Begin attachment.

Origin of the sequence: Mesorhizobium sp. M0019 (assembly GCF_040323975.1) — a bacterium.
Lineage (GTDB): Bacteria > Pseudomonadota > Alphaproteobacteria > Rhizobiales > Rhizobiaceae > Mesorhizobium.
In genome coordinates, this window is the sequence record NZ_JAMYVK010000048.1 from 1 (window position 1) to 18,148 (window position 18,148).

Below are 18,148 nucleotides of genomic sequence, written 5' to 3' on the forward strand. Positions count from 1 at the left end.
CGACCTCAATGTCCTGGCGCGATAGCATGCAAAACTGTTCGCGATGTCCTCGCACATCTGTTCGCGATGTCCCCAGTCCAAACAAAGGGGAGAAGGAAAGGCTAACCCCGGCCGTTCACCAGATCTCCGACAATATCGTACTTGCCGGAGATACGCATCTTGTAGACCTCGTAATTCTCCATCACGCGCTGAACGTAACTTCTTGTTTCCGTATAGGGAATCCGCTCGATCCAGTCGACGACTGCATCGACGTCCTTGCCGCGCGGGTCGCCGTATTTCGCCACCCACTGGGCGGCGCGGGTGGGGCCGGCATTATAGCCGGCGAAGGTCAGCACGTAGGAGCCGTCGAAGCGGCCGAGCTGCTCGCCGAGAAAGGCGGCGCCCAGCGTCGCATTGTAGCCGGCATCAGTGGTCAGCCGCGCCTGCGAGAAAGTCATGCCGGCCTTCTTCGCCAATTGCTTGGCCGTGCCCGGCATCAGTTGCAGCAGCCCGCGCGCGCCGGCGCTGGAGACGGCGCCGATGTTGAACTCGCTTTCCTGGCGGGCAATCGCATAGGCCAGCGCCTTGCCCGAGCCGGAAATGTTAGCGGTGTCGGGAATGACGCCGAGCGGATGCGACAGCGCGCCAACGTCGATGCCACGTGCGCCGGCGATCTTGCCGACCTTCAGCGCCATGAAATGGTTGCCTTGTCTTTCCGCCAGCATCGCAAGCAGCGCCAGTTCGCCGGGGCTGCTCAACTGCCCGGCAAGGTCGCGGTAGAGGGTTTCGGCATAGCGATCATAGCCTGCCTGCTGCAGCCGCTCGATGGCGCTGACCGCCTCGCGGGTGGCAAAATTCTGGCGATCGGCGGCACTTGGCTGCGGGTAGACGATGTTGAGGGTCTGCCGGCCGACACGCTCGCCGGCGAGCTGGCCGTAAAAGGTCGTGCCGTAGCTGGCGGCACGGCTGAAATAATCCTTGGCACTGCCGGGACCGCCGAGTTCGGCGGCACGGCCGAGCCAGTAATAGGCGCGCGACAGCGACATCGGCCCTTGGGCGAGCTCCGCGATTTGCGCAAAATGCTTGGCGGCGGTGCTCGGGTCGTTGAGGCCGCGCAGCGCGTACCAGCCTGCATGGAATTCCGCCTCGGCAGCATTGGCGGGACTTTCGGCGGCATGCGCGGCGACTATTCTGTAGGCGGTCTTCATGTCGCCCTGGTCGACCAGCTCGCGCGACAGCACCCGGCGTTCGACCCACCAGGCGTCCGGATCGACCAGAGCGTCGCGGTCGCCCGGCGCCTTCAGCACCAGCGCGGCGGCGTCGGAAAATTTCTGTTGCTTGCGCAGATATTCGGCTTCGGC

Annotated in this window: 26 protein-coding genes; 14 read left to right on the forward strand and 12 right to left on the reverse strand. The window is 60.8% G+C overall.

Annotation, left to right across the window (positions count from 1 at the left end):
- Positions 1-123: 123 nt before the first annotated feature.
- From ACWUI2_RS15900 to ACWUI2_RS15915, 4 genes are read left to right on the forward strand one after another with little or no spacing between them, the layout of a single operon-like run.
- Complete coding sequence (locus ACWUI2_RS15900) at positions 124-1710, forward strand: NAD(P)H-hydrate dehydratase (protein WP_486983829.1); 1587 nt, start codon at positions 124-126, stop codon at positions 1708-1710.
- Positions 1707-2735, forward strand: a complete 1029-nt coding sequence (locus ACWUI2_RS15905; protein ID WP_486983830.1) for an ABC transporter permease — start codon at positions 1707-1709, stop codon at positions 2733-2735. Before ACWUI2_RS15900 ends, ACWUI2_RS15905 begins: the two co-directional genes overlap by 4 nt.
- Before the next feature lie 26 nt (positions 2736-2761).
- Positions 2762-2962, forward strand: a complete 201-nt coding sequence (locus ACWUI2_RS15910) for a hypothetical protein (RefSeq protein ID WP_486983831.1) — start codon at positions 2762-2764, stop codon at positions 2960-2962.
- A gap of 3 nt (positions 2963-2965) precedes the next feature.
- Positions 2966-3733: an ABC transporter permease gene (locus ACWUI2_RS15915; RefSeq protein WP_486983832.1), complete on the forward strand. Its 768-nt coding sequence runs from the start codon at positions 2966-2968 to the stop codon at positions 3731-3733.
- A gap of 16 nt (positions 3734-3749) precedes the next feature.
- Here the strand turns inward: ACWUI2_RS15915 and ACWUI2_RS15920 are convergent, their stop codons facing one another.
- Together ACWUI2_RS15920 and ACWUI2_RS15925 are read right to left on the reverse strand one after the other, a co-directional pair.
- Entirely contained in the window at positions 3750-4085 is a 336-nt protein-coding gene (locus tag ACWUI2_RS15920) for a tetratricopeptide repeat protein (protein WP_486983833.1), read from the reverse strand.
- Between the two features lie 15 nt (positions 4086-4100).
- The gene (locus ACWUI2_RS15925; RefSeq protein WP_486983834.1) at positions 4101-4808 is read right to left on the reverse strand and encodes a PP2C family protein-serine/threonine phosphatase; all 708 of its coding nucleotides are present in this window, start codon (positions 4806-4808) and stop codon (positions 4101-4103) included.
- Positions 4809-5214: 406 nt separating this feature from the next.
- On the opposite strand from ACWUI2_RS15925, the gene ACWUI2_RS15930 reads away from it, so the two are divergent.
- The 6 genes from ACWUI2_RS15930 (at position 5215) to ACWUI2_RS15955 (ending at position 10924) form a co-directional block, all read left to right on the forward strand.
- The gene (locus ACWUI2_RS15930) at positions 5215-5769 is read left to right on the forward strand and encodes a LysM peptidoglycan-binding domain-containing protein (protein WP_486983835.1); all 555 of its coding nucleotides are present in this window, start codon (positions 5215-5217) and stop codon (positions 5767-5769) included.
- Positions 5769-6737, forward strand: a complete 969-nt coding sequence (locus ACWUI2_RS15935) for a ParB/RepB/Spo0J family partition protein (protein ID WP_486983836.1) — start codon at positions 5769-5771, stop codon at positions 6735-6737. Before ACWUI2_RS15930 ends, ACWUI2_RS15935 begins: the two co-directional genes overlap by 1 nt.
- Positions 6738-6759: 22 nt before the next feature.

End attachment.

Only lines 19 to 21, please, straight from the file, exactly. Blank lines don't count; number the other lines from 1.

- Entirely contained in the window at positions 3750-4085 is a 336-nt protein-coding gene (locus tag ACWUI2_RS15920) for a tetratricopeptide repeat protein (protein WP_486983833.1), read from the reverse strand.
- Between the two features lie 15 nt (positions 4086-4100).
- The gene (locus ACWUI2_RS15925; RefSeq protein WP_486983834.1) at positions 4101-4808 is read right to left on the reverse strand and encodes a PP2C family protein-serine/threonine phosphatase; all 708 of its coding nucleotides are present in this window, start codon (positions 4806-4808) and stop codon (positions 4101-4103) included.